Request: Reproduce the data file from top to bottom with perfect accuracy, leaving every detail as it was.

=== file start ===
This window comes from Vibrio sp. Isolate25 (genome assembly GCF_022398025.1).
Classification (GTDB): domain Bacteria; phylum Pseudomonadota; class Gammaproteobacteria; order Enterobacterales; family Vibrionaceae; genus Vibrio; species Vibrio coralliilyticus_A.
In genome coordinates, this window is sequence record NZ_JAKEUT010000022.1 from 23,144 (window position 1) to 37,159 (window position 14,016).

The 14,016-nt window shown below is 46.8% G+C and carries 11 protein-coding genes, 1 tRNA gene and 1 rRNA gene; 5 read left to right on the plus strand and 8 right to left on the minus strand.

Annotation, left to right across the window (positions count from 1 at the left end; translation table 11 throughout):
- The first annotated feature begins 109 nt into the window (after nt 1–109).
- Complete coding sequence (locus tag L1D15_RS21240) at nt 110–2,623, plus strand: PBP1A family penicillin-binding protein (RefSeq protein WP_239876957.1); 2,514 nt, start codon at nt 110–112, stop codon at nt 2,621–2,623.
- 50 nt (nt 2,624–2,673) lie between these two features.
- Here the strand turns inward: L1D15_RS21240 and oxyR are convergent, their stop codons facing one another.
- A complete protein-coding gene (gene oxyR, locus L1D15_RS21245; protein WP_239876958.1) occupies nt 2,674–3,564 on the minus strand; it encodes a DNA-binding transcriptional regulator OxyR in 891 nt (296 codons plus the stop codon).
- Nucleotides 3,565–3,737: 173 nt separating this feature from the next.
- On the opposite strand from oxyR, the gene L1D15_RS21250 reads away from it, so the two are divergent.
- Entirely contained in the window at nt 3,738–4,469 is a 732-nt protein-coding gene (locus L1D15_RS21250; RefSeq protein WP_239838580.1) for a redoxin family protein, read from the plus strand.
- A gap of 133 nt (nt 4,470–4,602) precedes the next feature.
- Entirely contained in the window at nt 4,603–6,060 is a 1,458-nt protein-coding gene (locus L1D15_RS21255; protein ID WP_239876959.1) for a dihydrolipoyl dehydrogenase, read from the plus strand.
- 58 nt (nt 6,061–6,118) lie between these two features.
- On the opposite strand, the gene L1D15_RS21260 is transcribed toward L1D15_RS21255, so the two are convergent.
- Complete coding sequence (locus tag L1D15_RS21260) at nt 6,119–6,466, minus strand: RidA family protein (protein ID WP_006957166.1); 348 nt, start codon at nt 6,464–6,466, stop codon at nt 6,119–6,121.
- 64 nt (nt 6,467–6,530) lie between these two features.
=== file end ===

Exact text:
This window comes from Vibrio sp. Isolate25 (genome assembly GCF_022398025.1).
Classification (GTDB): domain Bacteria; phylum Pseudomonadota; class Gammaproteobacteria; order Enterobacterales; family Vibrionaceae; genus Vibrio; species Vibrio coralliilyticus_A.
In genome coordinates, this window is sequence record NZ_JAKEUT010000022.1 from 23,144 (window position 1) to 37,159 (window position 14,016).

The 14,016-nt window shown below is 46.8% G+C and carries 11 protein-coding genes, 1 tRNA gene and 1 rRNA gene; 5 read left to right on the plus strand and 8 right to left on the minus strand.

Annotation, left to right across the window (positions count from 1 at the left end; translation table 11 throughout):
- The first annotated feature begins 109 nt into the window (after nt 1–109).
- Complete coding sequence (locus tag L1D15_RS21240) at nt 110–2,623, plus strand: PBP1A family penicillin-binding protein (RefSeq protein WP_239876957.1); 2,514 nt, start codon at nt 110–112, stop codon at nt 2,621–2,623.
- 50 nt (nt 2,624–2,673) lie between these two features.
- Here the strand turns inward: L1D15_RS21240 and oxyR are convergent, their stop codons facing one another.
- A complete protein-coding gene (gene oxyR, locus L1D15_RS21245; protein WP_239876958.1) occupies nt 2,674–3,564 on the minus strand; it encodes a DNA-binding transcriptional regulator OxyR in 891 nt (296 codons plus the stop codon).
- Nucleotides 3,565–3,737: 173 nt separating this feature from the next.
- On the opposite strand from oxyR, the gene L1D15_RS21250 reads away from it, so the two are divergent.
- Entirely contained in the window at nt 3,738–4,469 is a 732-nt protein-coding gene (locus L1D15_RS21250; RefSeq protein WP_239838580.1) for a redoxin family protein, read from the plus strand.
- A gap of 133 nt (nt 4,470–4,602) precedes the next feature.
- Entirely contained in the window at nt 4,603–6,060 is a 1,458-nt protein-coding gene (locus L1D15_RS21255; protein ID WP_239876959.1) for a dihydrolipoyl dehydrogenase, read from the plus strand.
- 58 nt (nt 6,061–6,118) lie between these two features.
- On the opposite strand, the gene L1D15_RS21260 is transcribed toward L1D15_RS21255, so the two are convergent.
- Complete coding sequence (locus tag L1D15_RS21260) at nt 6,119–6,466, minus strand: RidA family protein (protein ID WP_006957166.1); 348 nt, start codon at nt 6,464–6,466, stop codon at nt 6,119–6,121.
- 64 nt (nt 6,467–6,530) lie between these two features.